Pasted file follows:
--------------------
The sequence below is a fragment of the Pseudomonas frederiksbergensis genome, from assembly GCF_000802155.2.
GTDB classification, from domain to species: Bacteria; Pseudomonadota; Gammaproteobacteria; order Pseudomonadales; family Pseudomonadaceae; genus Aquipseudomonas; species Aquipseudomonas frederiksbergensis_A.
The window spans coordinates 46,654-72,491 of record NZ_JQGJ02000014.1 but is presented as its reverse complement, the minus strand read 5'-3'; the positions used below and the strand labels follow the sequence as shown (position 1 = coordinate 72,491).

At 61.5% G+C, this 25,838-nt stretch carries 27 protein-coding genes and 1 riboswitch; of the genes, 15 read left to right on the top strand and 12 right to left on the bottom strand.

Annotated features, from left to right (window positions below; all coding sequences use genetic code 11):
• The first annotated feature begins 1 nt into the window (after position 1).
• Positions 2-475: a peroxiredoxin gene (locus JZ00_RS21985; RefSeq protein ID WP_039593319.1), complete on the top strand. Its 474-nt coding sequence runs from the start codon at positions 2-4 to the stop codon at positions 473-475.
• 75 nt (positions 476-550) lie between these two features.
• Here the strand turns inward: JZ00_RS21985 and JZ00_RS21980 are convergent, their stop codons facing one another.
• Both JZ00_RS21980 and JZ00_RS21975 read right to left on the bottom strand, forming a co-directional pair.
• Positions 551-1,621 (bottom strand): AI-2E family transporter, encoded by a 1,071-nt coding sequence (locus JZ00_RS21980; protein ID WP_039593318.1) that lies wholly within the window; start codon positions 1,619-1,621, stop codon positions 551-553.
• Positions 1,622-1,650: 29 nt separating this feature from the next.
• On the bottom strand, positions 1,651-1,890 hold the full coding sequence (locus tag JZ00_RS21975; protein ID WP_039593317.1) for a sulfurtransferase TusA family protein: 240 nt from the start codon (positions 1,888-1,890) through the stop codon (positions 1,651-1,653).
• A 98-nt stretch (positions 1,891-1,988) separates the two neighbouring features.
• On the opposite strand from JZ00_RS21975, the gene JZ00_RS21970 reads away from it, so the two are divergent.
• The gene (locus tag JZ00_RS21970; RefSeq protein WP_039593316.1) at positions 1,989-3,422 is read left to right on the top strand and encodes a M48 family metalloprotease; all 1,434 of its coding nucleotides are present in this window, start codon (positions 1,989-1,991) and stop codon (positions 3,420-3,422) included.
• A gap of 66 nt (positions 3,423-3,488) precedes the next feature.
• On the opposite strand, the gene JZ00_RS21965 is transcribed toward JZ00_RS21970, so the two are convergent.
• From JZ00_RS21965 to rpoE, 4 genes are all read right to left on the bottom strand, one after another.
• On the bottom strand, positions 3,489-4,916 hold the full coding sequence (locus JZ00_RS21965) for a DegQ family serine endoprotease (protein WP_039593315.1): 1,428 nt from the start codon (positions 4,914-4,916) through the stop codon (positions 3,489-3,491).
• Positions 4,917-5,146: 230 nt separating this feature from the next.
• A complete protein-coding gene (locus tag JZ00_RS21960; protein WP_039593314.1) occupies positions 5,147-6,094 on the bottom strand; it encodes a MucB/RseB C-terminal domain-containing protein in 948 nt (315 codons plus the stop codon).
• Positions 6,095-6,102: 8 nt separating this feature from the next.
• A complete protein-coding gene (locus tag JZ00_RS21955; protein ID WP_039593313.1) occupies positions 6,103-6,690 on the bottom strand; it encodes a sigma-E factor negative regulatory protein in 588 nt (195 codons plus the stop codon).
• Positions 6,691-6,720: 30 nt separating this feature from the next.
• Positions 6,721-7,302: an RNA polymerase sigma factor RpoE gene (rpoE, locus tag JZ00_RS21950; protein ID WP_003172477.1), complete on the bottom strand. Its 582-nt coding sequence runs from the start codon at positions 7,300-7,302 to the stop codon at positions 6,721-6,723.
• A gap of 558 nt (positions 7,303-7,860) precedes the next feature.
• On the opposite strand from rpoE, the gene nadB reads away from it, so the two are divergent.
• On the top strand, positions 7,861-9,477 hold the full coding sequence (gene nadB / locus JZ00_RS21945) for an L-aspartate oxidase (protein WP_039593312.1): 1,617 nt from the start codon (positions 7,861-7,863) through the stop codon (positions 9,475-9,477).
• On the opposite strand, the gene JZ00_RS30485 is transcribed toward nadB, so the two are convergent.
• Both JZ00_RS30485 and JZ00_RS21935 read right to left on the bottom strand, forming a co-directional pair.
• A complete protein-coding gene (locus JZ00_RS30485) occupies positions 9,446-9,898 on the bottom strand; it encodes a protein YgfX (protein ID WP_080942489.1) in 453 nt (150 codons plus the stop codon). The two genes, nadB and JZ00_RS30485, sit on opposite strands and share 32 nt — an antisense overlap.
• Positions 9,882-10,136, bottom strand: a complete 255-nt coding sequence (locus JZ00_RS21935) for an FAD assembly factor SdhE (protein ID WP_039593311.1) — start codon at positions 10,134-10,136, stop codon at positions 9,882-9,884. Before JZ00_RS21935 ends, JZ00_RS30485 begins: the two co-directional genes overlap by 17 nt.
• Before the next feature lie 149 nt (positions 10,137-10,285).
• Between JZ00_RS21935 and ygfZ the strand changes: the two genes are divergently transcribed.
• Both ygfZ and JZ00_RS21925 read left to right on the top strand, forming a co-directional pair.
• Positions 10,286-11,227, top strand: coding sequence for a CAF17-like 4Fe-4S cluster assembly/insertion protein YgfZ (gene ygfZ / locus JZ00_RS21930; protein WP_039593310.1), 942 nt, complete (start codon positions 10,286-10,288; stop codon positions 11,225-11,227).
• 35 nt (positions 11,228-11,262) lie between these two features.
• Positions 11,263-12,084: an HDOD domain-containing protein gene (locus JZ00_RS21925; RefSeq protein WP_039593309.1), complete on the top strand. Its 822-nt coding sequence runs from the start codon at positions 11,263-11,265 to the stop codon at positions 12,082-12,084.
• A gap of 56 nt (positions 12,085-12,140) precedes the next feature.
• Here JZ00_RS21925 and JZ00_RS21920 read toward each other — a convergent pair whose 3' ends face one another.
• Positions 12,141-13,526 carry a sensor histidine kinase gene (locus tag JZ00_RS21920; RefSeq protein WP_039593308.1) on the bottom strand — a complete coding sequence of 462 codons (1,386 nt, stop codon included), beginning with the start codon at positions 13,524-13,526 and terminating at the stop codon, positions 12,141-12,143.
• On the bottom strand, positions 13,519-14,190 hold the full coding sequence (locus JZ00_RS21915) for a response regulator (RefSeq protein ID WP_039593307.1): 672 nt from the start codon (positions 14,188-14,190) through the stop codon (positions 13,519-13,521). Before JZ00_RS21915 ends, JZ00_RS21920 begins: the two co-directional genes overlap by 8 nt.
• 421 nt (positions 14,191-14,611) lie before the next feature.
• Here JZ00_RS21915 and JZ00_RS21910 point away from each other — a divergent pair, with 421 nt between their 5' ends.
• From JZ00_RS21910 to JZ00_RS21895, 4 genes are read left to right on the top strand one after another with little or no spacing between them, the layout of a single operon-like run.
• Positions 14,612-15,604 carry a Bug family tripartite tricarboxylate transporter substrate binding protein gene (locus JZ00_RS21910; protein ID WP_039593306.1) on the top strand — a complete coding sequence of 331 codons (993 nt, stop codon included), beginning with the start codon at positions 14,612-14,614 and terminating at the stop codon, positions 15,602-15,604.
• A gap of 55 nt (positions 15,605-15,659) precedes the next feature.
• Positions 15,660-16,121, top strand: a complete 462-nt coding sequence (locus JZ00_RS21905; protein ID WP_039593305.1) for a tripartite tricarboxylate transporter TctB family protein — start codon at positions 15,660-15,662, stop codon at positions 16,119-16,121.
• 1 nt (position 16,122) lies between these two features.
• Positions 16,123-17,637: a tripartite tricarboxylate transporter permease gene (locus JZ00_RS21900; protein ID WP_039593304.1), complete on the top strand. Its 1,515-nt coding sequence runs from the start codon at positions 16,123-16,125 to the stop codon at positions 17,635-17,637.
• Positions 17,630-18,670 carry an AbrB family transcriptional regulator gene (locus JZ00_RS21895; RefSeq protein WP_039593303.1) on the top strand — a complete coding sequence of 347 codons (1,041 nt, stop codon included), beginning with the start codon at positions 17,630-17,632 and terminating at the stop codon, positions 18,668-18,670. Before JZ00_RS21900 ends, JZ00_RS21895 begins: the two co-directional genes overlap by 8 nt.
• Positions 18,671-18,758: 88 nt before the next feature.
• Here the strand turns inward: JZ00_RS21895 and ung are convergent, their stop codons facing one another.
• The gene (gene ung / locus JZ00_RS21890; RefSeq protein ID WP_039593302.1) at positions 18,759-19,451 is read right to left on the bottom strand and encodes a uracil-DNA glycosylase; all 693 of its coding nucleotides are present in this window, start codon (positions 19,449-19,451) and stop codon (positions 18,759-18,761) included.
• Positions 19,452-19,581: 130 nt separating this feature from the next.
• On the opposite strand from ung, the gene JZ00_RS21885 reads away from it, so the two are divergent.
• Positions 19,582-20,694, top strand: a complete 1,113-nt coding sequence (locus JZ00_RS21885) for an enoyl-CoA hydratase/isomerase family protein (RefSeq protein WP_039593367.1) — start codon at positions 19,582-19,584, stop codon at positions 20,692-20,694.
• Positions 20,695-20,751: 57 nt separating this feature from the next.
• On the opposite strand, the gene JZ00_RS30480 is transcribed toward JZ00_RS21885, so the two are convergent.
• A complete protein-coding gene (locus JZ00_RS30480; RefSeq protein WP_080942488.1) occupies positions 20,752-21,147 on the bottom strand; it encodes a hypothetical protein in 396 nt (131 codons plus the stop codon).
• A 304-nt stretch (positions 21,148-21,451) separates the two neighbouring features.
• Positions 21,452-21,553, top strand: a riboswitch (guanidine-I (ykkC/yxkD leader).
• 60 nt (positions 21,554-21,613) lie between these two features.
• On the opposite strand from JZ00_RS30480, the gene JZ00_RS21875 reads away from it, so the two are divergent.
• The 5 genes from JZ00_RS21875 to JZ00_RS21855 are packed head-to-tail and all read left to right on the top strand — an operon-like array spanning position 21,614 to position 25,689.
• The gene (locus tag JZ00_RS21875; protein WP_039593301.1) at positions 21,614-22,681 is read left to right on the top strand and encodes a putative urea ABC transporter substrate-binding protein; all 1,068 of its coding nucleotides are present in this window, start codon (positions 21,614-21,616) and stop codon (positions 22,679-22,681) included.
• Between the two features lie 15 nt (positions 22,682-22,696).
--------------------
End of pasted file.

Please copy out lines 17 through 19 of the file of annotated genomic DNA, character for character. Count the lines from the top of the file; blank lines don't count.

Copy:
• A gap of 66 nt (positions 3,423-3,488) precedes the next feature.
• On the opposite strand, the gene JZ00_RS21965 is transcribed toward JZ00_RS21970, so the two are convergent.
• From JZ00_RS21965 to rpoE, 4 genes are all read right to left on the bottom strand, one after another.